Turkey faces its demons
The last attacks perpetrated by ISIS on the Turkish soil have pushed finally Turkey to take action against ISIS and against the PKK, which is still consider by Ankara as a terrorist group. This strategic shift allows Turkish security forces to put an end to hypocrisy and to its complacency toward ISIS, which had enjoyed it until now.
These attacks happened last week in Suruç, 32 were reported dead said the local authorities, and in a village (Elbeyli) close to the Syrian border where deadly clash between Daesh fighters and the Turkish army have killed one soldier.
These attacks located in the border area are the most serious since ISIS took control of a large portion of Syrian and Iraqi territory a year ago. Following these attacks, Turkish authorities announced a strengthening of security measures along the 900 km of border that separate Turkey from Syria. Turkish and American presidents, Recep Tayyip Erdogan and Barack Obama have agreed: to fight together against the influx of foreign jihadists in Syria and reinforce as well controls along the Syria border.
Turkey is under pressure after these events and have agreed to allow the United States to conduct air strikes against the jihadists of the Islamic state from several of its air bases, including Incirlik airbase, near the Syrian border.
Until now Turkey, a close ally of the United States and a NATO member since 1952, played in the last Middle East crisis, a minimal role concerning the anti-jihadist operations in Syria and Iraq. Indeed, the Islamic-conservative government of Mr. Erdogan has not intervened militarily due to its complacency towards ISIS that fights both of its archenemies in the region: the government of Bashar al-Assad, and the Syrians and Iraqis Kurds.
During the fighting in Ayn al-Arab (Kobané), located a few kilometers of the Turkish border, ISIS was about to seize the city but Kurdish fighters have opposed a strong resistance and finally won the battle without the help of the Turkish army, which was pre-positioned but have not intervened. Ankara preferred to tacitly support ISIS rather than strengthen the Kurdish cause and the government of Damascus.
A few months ago the Turkish daily newspaper “Cumhuriyet” published on May 29, several photos that have accredited the assumption, vehemently denied by the Islamic-conservative government, that Ankara supplies weapons and ammunitions to the Syrian rebels extremist groups such as Jabhat al Nosra and Islamic State. Following the latest attacks of ISIS in Diyarbakir, which targeted a convoy of the Turkish army, assigned by the authorities to the PKK, the strategic and security situation has evolved rapidly.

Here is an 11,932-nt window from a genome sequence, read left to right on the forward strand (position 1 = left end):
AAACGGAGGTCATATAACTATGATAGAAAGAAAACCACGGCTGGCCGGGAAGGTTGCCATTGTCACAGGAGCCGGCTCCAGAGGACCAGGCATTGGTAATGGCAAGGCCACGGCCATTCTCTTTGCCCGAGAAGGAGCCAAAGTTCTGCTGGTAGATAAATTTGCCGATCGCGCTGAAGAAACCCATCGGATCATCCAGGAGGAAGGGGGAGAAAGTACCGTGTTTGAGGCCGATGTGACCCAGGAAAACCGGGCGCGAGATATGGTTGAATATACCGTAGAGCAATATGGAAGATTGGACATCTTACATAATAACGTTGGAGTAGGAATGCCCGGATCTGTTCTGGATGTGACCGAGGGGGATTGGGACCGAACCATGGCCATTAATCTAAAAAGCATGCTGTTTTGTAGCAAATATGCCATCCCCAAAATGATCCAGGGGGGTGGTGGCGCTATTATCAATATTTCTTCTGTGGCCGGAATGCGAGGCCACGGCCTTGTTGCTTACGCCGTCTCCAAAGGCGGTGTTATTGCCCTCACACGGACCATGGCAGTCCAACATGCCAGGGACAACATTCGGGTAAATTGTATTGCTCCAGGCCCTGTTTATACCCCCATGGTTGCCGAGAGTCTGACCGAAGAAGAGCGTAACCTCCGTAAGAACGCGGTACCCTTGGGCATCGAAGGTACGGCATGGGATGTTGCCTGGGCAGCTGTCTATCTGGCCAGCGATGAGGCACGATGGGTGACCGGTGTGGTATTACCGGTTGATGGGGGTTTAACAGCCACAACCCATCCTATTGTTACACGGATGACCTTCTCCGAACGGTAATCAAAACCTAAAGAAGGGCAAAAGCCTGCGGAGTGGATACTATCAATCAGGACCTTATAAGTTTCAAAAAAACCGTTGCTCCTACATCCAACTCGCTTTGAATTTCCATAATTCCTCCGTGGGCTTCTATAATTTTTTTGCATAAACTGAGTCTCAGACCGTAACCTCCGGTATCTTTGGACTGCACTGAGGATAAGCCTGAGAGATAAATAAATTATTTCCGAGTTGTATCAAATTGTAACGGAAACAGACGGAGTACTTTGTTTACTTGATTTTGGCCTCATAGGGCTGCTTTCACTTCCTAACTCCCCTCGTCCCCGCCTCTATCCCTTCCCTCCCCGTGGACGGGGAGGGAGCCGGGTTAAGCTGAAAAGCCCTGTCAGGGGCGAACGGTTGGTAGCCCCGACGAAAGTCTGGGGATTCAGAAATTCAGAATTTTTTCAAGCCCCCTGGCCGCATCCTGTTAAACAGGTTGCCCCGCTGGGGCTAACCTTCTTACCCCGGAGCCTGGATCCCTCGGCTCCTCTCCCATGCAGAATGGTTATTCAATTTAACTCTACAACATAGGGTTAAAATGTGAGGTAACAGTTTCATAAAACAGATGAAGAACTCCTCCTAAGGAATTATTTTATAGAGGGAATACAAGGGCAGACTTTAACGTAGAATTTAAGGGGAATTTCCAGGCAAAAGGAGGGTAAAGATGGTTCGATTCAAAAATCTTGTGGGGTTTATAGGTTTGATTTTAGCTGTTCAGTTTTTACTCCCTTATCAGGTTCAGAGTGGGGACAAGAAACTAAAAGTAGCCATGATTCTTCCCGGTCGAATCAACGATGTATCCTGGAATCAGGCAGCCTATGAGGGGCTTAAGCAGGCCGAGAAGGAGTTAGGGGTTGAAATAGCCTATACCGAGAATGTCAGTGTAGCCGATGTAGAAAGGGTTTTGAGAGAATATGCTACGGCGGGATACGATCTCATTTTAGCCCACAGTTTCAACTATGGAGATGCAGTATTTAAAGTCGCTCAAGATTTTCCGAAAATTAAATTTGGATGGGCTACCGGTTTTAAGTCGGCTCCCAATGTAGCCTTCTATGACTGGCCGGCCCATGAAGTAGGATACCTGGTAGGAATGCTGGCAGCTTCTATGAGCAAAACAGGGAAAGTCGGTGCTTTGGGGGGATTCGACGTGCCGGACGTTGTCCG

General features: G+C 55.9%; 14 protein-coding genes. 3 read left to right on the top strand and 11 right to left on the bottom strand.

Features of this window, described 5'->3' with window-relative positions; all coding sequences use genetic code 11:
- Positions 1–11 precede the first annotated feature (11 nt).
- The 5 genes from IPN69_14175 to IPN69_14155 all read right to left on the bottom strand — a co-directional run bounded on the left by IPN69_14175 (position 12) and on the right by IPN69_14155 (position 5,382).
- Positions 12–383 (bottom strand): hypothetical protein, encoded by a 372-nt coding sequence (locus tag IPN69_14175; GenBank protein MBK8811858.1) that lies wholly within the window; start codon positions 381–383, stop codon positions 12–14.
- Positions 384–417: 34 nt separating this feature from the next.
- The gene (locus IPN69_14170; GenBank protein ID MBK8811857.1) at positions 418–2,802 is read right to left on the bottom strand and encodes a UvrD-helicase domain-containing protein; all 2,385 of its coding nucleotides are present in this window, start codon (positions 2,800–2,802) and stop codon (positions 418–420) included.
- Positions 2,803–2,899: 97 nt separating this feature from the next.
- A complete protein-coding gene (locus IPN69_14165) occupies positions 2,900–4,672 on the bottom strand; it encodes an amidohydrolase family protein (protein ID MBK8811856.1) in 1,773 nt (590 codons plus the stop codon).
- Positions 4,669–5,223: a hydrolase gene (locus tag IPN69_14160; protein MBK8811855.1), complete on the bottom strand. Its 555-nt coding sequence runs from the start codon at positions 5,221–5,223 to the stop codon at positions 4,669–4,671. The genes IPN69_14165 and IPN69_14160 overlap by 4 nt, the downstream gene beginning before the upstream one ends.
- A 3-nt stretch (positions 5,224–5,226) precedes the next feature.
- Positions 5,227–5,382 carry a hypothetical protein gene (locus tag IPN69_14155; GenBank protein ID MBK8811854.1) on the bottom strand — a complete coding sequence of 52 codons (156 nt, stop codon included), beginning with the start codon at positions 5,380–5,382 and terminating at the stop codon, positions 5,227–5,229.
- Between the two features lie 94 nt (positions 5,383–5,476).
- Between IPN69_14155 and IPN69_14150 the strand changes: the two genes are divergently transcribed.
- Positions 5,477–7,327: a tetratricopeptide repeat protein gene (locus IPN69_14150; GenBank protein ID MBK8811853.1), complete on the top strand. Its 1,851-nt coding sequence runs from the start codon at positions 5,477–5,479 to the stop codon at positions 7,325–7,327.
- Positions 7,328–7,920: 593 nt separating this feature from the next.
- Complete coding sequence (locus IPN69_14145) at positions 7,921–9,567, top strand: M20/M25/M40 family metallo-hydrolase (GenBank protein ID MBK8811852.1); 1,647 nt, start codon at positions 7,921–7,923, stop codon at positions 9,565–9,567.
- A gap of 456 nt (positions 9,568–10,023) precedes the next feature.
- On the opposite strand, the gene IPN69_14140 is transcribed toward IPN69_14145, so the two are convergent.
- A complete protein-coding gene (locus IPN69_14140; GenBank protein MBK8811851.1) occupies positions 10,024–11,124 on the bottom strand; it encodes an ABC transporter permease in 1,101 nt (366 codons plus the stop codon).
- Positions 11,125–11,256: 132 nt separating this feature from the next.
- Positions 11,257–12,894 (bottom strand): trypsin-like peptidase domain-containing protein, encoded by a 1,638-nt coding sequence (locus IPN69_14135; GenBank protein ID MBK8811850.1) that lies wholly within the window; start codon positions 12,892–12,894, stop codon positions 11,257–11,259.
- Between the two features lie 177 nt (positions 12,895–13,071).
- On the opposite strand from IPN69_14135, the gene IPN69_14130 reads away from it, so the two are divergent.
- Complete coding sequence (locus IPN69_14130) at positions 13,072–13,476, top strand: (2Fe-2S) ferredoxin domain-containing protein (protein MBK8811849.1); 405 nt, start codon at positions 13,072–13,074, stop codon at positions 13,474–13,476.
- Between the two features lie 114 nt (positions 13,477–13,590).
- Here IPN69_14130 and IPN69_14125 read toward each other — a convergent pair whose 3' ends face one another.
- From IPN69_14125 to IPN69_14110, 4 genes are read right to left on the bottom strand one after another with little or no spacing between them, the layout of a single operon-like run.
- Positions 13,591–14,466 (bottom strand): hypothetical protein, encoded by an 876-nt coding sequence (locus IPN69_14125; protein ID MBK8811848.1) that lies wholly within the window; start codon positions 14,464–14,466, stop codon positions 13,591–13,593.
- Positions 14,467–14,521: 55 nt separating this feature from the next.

These last events have forced Turkish authorities to reassess their strategic position. Thus, they will increase their bombing against EI and the Kurdish rebels of the PKK (Kurdistan Workers’ Party, banned in Turkey) to prevent the creation of a Kurdish state along their borders and then avoid further fragmentation of the country between Kurds and Turks.
The Kurds are probably the biggest losers of the past dismantle of the Ottoman Empire. Indeed The Treaty of Sèvre in 1920 provided the establishment of an autonomous Kurdistan, but it was never take into account by the mandatory powers at this period. Meanwhile, Turkey while undergoing a transformation from the Ottoman Empire into a “Kemalist” Republic, denied completely the existence and the rights of the Kurdish minority in its territory to create a modern nation-state with a secular republic and one people, the Turks.
The sudden arising of the Kurds in Iraq and Syria after the fall of Saddam Hussein and the arrival of the Islamic State could be a nightmare for the Turkish authorities, which fear that this will stimulate Kurdish nationalism in Turkey as well. The last ISIS destabilization attempts and the growing power of Iraqi and Syrian Kurds could eventually destabilize the eastern part of Turkey, or, in the worst-case scenario, it might gradually fragment Turkish territory.
However, this fragmentation of Turkey might not be feasible, non-state and irredentist groups such as ISIS thrive rather in states characterized by a low centralism, a declining economy sand a segmental society.